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Use of Midlevel Providers in Diabetes Management

This study has been completed.
Information provided by:
National Institute of Diabetes and Digestive and Kidney Diseases (NIDDK) Identifier:
First received: October 11, 2005
Last updated: January 14, 2010
Last verified: January 2010

Studies have demonstrated that intensive disease management of diabetes and its associated risk factors, hypertension and dyslipidemia, can prevent the progression of vascular complications. However, implementation of well defined guidelines for intensive disease management has been suboptimal. Barriers to success occur at multiple levels, including health care systems, health care providers and patients.

In rural regions of the U.S., reduced availability of primary care providers and specialty services, including diabetes education, present additional barriers to effective diabetes care. Use of a nurse practitioner led interdisciplinary team to intensively manage urban and rural diabetic patients, utilizing telehealth technology to provide care to rural areas, will help begin to address these barriers

The long term goal of the project is to develop a practical and sustainable system of intensive diabetes management that will be effective in helping diabetic patients achieve and maintain goals within established treatment guidelines regardless of geographic location.

Specific aims are:

  1. To determine in both urban and rural areas if a nurse practitioner led team approach to intensive diabetes management and education improves disease-specific outcomes and patient education compared to traditional care (current diabetes management of urban patients).
  2. To determine if telehealth is an effective and accepted mechanism for delivery of a nurse practitioner led team approach to intensive diabetes management and education in rural areas.
  3. To determine if a nurse practitioner led intensive disease management team can identify patient risk factors (psychological, financial, and work-related factors) that may be barriers to patient adherence, earlier in the management of urban diabetic patients compared to traditional care.
  4. To compare volume and type of service utilization of a nurse practitioner led team approach to diabetes management and education to that of traditional care in both urban and rural areas. Disease-specific outcomes will include physiologic variables (HbA1c, blood pressure, lipid levels), measurement and documentation of preventive services (dilated eye exam, monofilament exam, microabumin testing) and patient's knowledge of disease tested by questionnaire.

Results should show improved outcomes and patient knowledge in urban and rural patients receiving intensive disease management compared to traditional care.

Condition Intervention
Diabetes Mellitus
Behavioral: Nurse Practitioner led multidisciplinary team approach

Study Type: Interventional
Study Design: Allocation: Randomized
Intervention Model: Single Group Assignment
Masking: Open Label
Primary Purpose: Treatment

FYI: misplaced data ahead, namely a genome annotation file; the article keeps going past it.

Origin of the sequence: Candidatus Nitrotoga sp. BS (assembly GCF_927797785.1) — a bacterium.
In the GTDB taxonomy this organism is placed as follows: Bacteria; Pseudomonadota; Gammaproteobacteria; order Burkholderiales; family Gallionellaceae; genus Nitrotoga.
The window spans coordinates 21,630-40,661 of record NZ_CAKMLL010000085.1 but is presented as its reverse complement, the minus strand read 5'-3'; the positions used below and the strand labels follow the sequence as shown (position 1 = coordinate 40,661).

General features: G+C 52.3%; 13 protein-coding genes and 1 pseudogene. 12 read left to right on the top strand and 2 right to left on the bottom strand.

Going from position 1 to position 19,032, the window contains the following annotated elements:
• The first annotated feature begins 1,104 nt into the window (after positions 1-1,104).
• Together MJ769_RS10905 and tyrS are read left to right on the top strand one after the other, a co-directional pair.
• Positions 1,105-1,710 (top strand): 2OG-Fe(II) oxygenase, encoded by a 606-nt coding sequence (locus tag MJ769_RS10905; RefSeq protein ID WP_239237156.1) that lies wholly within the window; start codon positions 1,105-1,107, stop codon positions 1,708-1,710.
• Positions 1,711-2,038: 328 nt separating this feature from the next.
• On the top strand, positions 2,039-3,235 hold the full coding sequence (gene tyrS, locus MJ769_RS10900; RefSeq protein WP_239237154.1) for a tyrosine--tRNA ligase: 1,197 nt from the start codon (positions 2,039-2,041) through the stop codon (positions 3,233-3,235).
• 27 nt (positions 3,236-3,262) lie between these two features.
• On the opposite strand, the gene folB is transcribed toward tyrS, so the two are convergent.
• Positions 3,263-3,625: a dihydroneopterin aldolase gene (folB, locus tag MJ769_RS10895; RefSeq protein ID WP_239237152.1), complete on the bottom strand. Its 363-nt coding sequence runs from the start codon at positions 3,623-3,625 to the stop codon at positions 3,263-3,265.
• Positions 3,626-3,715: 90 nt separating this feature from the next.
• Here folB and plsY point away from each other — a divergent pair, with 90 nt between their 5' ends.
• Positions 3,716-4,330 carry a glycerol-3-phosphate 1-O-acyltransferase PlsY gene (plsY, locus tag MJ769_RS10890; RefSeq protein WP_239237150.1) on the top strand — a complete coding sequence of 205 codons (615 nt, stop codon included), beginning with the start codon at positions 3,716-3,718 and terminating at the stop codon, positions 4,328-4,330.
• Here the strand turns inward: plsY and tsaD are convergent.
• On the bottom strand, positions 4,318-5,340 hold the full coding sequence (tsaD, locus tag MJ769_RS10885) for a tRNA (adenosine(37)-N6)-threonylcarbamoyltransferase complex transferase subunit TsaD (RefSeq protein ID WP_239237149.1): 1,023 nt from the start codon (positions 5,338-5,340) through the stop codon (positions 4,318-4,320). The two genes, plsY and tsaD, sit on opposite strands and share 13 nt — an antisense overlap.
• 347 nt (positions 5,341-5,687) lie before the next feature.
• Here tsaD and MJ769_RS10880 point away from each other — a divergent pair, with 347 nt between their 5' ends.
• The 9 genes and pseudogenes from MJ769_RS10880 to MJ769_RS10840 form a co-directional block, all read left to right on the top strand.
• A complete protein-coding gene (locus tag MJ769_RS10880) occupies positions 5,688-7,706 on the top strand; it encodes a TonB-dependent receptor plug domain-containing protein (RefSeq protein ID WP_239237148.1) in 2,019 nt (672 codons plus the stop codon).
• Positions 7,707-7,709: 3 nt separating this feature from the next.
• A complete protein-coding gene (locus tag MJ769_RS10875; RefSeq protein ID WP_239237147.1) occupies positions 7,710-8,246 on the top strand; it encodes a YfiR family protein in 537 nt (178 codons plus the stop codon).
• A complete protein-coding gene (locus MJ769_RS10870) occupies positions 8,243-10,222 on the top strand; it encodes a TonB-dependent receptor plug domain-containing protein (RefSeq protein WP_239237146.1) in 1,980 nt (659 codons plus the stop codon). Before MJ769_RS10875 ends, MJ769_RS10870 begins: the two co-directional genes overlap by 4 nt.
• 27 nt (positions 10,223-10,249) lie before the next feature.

Official Title: Use of Midlevel Providers in Diabetes Management

Further study details as provided by National Institute of Diabetes and Digestive and Kidney Diseases (NIDDK):

Estimated Enrollment: 600
Study Start Date: June 2005

Ages Eligible for Study:   21 Years and older   (Adult, Senior)
Sexes Eligible for Study:   All
Accepts Healthy Volunteers:   No

Inclusion Criteria:

  • Definitive diagnosis of Type II diabetes based on ADA diagnostic criteria.
  • All persons with diabetes who do not meet ADA goals for glycemic, blood pressure or lipid control.This includes new or previously diagnosed patients.
  • Men and women 21 years of age or older.
  • Speaks and reads English
  • Willing to participate (informed consent)

Exclusion Criteria:

  • Type I diabetes
  • Diagnosis of dementia or mental retardation.
  • Resident of personal care home, assisted living, or long term care facility.
  • Significant drug/alcohol abuse in the past 18 months.
  • Active malignant process including patients on chemotherapy.
  • Steroid induced diabetes or patient on chronic or intermittent steroid therapy (use for more than 2 months out of a year)
  • Acute or chronic inflammatory or infectious disease process (chronic osteomyelitis, HIV, tuberculosis, bacterial endocarditis)
  • End stage renal or liver disease.
  • Pregnancy.
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Please refer to this study by its identifier: NCT00237094

United States, Montana
Deaconess Billings Clinic Center on Aging
Billings, Montana, United States, 59101
Sponsors and Collaborators
National Institute of Diabetes and Digestive and Kidney Diseases (NIDDK)
Principal Investigator: Patricia J Coon, MD Deaconess Billings Clinic
  More Information Identifier: NCT00237094     History of Changes
Other Study ID Numbers: 65787 (completed)
1R18DK065787-01A1 ( US NIH Grant/Contract Award Number )
Study First Received: October 11, 2005
Last Updated: January 14, 2010

Keywords provided by National Institute of Diabetes and Digestive and Kidney Diseases (NIDDK):
Self Management
Interdisciplinary team

Additional relevant MeSH terms:
Diabetes Mellitus
Glucose Metabolism Disorders
Metabolic Diseases
Endocrine System Diseases processed this record on May 22, 2017